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Economic Growth and Intergenerational Change in Japan

Published online by Cambridge University Press:  01 August 2014

Nobutaka Ike*
Stanford University


This article seeks to apply the hypotheses and findings presented by Ronald Inglehart in his “The Silent Revolution in Europe: Intergenerational Change in Post-Industrial Societies,” to the Japanese scene. Inglehart argued that affluence had produced changes in value priorities in Western Europe: the older generation has acquisitive values, while the younger age groups have postbourgeois values. An analysis of Japanese data collected by the Institute of Mathematical Statistics in four national surveys in 1953, 1958, 1963, and 1968 suggests that value changes in Japan produced by rapid economic growth may be somewhat different. Three types of change were found, namely intergenerational, life-cycle, and adult. Compared to its elders, the younger generation is less acquisitive, more democratic, and somewhat more inclined to value freedom. The most important value change, however, appears to be intergenerational change from collectivity orientation toward individuation. It is suggested that individuation has led to a tendency toward privatization and less concern for the electoral process on the part of youth. Whether or not this is a temporary phenomenon is not clear.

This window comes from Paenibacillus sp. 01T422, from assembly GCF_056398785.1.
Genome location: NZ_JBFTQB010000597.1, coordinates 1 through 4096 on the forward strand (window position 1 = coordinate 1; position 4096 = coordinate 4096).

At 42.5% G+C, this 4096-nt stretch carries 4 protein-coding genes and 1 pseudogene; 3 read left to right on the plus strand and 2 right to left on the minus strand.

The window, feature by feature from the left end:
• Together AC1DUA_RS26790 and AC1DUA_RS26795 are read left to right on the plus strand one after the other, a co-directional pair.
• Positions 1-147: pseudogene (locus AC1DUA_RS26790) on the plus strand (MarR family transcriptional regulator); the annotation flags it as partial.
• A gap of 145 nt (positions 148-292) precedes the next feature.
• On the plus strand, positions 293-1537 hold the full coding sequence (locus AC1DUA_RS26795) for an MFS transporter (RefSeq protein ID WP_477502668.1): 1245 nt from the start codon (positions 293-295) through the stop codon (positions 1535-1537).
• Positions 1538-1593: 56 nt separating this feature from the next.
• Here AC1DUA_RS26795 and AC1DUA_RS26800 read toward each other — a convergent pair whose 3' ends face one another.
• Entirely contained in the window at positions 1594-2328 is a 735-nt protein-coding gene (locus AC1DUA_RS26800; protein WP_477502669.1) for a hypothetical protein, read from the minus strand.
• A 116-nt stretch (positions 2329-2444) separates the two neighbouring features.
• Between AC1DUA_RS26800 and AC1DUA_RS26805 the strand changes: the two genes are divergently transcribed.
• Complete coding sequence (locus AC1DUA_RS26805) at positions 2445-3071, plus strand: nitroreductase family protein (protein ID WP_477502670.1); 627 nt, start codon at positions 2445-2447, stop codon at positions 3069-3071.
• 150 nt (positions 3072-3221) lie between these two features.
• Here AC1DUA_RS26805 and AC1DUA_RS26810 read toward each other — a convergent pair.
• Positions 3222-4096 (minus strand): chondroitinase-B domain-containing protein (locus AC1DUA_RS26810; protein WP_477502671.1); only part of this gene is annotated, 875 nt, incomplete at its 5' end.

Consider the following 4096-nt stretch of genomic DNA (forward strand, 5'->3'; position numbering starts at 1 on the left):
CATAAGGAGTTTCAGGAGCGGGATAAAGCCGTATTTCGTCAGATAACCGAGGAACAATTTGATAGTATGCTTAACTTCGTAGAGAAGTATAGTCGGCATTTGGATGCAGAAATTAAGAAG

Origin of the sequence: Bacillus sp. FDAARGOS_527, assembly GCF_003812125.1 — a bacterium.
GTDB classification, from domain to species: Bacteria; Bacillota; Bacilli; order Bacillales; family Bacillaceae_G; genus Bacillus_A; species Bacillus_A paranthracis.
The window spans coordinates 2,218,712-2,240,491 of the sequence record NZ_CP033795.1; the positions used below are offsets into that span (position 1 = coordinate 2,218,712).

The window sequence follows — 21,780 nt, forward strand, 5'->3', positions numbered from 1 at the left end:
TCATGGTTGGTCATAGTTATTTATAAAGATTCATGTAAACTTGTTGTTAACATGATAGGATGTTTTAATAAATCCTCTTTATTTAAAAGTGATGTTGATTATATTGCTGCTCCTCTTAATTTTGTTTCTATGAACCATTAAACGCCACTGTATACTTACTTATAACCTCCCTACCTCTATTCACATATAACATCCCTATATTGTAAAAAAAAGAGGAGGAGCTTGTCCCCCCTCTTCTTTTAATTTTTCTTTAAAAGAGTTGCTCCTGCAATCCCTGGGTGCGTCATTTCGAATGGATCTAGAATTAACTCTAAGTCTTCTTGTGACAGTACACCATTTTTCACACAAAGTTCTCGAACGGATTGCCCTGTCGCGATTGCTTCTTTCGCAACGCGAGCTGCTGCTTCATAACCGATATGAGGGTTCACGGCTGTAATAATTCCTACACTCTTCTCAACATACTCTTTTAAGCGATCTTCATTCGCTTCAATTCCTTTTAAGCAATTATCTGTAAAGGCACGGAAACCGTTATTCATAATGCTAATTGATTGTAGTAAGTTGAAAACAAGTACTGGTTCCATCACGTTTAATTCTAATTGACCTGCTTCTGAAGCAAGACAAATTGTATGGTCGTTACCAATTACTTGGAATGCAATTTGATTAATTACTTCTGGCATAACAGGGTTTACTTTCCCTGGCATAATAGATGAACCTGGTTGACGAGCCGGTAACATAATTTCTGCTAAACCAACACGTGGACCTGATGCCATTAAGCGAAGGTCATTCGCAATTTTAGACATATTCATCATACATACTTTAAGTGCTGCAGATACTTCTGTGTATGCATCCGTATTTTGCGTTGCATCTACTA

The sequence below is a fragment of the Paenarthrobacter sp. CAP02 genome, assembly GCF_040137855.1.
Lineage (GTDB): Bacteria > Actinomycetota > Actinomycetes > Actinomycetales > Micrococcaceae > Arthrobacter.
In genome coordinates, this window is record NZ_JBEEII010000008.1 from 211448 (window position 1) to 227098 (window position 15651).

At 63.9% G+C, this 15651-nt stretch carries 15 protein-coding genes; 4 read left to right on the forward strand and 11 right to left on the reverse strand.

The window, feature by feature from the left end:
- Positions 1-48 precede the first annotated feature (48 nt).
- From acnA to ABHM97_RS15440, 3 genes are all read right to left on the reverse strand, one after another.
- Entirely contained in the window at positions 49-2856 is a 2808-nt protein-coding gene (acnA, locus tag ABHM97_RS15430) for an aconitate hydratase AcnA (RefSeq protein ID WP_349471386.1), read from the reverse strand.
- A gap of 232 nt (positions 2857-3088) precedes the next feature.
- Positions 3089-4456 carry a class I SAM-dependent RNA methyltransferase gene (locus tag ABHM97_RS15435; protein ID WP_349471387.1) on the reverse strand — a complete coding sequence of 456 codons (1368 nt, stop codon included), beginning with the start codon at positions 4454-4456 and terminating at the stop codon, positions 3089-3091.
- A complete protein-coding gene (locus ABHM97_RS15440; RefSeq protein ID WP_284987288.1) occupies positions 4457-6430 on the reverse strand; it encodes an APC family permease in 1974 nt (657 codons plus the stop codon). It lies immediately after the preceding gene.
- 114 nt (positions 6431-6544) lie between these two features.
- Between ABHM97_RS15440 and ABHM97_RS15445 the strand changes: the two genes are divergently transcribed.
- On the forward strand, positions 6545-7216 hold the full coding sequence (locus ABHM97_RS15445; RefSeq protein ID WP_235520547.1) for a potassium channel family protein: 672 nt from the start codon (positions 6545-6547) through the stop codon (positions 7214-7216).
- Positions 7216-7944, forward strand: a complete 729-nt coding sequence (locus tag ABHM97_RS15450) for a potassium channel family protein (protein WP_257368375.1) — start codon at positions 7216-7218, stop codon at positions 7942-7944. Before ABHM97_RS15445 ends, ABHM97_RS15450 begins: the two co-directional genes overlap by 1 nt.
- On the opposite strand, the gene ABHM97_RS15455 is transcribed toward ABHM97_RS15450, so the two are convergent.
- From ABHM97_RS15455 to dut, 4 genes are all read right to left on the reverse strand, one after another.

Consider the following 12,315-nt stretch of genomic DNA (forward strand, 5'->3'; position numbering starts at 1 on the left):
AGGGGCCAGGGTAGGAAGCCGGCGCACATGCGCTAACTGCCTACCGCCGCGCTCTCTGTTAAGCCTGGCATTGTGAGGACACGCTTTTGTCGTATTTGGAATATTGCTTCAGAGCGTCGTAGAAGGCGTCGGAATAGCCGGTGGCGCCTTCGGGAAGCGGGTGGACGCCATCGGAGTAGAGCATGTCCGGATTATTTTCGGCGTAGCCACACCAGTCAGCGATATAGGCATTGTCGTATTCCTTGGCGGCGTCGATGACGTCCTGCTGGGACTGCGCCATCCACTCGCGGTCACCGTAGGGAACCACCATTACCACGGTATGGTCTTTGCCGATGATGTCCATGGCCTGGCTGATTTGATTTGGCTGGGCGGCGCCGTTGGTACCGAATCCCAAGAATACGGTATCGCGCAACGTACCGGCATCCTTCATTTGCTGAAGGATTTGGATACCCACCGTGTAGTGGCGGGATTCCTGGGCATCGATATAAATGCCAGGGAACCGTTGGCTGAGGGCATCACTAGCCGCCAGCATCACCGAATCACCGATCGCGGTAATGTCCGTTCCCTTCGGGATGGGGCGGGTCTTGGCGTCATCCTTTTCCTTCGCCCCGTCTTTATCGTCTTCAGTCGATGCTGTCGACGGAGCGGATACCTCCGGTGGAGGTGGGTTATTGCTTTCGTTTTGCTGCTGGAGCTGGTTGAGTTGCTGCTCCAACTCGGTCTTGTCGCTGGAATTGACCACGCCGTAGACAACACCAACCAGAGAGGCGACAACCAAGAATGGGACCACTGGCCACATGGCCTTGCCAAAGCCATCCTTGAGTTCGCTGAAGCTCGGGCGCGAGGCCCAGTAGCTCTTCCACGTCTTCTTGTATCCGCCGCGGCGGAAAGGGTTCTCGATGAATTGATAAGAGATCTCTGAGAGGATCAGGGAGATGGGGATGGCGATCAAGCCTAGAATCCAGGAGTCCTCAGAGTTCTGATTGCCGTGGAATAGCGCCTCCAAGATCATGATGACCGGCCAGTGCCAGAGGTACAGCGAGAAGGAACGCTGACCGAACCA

Research Article
Copyright © American Political Science Association 1973

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1 Inglehart, Ronald, “The Silent Revolution in Europe: Intergenerational Change in Post-Industrial Societies,” American Political Science Review, 65 (December, 1971), 9911017 CrossRefGoogle Scholar.

2 Inglehart, p. 991.

3 Inglehart, p. 991.

4 Inglehart, p. 991.

5 Inglehart, p. 991–992.

6 Inglehart, p. 992.

7 Inglehart, p. 999–1000.

8 Inglehart, p. 993.

9 The national character survey data cited in this article were drawn from Kenkyujo, Tokei Suri, Nihonjin no Kokumin-sei (Tokyo: 1961)Google Scholar and Dai-2 Nihonjin no Kokumin-sei (Tokyo, 1970)Google Scholar. For the 1968 national survey a sample of 4,000 respondents was drawn. Metropolitan, urban, and rural areas were stratified in terms of population, region, and occupation. One election district was chosen from each of the areas, the probability of selection being proportionate to the size of the population. Respondents were chosen on a random basis from voter lists, with the size of the sample proportionate to the size of the population. From the 4,000 in the sample, 3,033 interviews were completed. The size of the sample for the four surveys according to age groups is given below. Two sets of figures are given for the 1958 survey. For Tables 1–5, use figures in the lower row; and for Tables 8–9 and 12–13 take the total of both rows.

10 Inglehart, p. 1013.

11 Inglehart, p. 1005.

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